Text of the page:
Putin Makes First Visit to N. Korea

ByABC News
July 19, 2000, 12:51 PM

S E O U L, South Korea, July 19 -- Russian President Vladimir Putin begana historic two-day visit to North Korea today to mendstrained relations between the once-staunch ideological allies.

The visit, the first by a Russian or Soviet leader, comes on theheels of a breakthrough summit in June between leaders of the twoKoreas.

Putin arrived in Pyongyang from Beijing and was met by NorthKorean leader Kim Jong Il, the Norths official Korean Central NewsAgency said in a report monitored in Seoul.

Hundreds of thousands of people turned out to welcome Putinalong his 10-mile motorcade route, it said.

In Beijing, Putin and Chinese President Jiang Zemin pledged toforge a strategic partnership in global affairs, particularlyagainst what they see as U.S. military dominance.

Putins swing through Beijing and Pyongyang seemed designed toshow that Russia remains an influential player in Asia despite itsshaky economy.

That message should serve Putin well when he travels on to Japanfor a Group of Eight summit this weekend.

In North Korea, Putin was scheduled to hold two rounds of talkswith Kim, focusing on economic cooperation and the Northsmissile capability.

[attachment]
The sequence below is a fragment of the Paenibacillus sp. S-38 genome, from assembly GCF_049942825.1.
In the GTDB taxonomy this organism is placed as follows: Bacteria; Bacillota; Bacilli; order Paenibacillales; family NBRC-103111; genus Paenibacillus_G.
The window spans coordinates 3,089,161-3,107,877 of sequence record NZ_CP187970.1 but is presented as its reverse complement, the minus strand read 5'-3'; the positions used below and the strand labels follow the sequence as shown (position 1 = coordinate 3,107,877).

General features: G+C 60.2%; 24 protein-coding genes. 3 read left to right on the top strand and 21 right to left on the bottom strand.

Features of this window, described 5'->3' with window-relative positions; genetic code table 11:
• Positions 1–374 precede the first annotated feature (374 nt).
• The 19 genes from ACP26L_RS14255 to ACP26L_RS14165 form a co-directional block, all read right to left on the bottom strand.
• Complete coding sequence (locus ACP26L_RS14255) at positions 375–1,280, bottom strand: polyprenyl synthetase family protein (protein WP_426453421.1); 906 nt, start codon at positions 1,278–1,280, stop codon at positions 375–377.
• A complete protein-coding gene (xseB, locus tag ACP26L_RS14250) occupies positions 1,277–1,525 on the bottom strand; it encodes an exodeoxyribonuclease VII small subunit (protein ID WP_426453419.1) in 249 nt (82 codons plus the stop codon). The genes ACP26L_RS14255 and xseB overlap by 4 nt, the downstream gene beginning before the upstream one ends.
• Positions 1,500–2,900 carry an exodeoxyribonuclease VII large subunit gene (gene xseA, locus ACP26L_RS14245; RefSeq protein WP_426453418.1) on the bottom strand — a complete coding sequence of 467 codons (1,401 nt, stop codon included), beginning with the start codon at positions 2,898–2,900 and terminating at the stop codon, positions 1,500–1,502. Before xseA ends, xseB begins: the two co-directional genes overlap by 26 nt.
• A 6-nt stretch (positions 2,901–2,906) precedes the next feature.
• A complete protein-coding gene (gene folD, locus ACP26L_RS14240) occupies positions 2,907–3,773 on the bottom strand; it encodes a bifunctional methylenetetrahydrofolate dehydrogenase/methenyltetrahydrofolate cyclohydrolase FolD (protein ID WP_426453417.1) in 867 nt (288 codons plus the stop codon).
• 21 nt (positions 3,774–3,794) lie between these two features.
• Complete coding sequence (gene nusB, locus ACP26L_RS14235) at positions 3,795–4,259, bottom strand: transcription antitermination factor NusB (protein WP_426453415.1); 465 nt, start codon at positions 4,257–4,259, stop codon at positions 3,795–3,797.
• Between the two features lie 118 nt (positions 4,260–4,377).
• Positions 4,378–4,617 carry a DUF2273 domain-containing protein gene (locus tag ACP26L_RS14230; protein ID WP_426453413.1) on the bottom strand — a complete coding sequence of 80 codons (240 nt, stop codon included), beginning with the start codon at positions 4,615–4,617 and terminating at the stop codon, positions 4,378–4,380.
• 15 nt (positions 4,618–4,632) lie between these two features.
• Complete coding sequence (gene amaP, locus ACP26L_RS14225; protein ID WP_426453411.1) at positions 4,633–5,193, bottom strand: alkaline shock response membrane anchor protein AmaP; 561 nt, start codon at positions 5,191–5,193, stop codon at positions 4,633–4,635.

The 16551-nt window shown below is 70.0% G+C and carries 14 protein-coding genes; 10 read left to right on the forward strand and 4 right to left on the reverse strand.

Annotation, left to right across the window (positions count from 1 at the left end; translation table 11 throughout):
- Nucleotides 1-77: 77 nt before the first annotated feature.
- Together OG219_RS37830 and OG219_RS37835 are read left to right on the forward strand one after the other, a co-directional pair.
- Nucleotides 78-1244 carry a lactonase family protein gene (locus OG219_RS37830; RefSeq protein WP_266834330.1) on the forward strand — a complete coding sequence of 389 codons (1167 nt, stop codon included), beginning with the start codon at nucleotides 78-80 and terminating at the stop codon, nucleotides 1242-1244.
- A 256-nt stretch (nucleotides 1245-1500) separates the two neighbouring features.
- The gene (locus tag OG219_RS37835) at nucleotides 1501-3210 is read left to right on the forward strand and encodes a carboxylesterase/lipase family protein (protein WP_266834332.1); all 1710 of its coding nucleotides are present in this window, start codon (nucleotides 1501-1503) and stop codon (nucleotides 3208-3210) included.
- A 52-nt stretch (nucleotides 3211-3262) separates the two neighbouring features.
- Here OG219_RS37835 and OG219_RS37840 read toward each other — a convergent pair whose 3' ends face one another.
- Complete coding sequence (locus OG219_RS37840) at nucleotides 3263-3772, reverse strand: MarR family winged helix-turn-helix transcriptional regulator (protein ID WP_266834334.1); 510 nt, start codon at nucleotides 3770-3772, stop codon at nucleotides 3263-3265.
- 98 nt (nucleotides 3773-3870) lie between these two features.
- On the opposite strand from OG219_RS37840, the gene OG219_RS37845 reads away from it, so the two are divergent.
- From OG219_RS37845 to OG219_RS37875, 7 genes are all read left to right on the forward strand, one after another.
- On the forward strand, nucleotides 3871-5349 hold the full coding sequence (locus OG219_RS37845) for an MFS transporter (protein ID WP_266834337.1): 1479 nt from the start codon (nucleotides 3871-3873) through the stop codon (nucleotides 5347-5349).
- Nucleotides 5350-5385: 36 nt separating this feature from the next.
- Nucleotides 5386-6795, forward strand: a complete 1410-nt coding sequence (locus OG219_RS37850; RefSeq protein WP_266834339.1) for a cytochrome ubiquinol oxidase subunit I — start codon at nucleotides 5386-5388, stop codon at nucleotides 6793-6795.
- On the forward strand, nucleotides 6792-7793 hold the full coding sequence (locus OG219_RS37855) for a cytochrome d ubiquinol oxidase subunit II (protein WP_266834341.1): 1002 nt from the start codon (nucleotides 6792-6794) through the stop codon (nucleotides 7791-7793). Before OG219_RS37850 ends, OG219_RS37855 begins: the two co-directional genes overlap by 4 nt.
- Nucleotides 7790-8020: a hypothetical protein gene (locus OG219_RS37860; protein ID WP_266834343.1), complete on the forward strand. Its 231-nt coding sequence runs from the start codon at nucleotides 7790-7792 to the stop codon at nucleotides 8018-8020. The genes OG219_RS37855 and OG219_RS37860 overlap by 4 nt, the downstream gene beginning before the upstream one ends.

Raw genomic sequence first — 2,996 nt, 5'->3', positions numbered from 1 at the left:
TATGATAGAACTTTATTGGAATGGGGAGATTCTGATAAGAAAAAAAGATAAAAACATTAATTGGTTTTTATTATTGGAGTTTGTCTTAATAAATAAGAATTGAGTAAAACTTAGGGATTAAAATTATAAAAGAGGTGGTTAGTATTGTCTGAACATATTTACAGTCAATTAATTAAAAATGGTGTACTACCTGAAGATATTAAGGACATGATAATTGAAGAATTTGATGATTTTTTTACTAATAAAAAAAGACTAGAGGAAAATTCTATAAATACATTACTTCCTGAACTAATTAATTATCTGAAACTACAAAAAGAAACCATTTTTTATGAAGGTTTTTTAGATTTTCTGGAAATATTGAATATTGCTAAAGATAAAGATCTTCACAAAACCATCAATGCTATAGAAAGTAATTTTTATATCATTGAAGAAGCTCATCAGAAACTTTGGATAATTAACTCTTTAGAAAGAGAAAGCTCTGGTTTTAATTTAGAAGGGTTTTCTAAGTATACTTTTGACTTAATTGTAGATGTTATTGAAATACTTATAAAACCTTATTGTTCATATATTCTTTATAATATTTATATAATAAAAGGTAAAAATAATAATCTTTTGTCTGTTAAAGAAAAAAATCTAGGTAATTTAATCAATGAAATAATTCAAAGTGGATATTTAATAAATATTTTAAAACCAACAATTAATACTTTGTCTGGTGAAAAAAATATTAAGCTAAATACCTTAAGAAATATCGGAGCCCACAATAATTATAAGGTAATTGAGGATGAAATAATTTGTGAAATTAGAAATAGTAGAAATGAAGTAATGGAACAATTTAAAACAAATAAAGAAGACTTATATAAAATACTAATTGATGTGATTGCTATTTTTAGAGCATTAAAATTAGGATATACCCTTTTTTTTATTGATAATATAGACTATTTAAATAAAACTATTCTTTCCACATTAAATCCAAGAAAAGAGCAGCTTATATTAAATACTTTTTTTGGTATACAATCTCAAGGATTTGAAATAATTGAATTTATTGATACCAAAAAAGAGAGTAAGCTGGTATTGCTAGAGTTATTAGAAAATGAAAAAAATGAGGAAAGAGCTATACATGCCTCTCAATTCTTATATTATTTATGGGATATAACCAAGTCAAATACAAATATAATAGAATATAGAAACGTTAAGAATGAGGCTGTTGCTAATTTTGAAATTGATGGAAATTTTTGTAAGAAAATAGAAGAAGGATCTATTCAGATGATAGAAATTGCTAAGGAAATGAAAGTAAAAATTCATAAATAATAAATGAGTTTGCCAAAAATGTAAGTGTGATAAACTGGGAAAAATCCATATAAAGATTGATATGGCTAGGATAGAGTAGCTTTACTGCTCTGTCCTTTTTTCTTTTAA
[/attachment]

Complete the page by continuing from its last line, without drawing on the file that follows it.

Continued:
The leaders planned to sign a declaration pledging to promotefriendship between their countries, Russias Itar-Tass news agencysaid in a report from North Korea.

North Koreas Communist Party organ, Rodong Sinmun, hailedPutins visit as an event important for new development of theKorean-Russian relations, the Itar-Tass report said.

Old Allies, Together Again

The Soviet Union and North Korea were ideological allies, butrelations soured after Moscow recognized pro-Western South Korea in1990.

No Soviet or Russian leaders before Putin had visited NorthKorea, compared to six summit meetings so far between Russia andSouth Korea. Putin is expected to visit Seoul before or after atrip to Japan in early September.

In post-Soviet times, Russia, struggling with its own economic problems,has virtually neglected impoverished North Korea. In 1995, itbacked away from a decades-old military alliance with the North.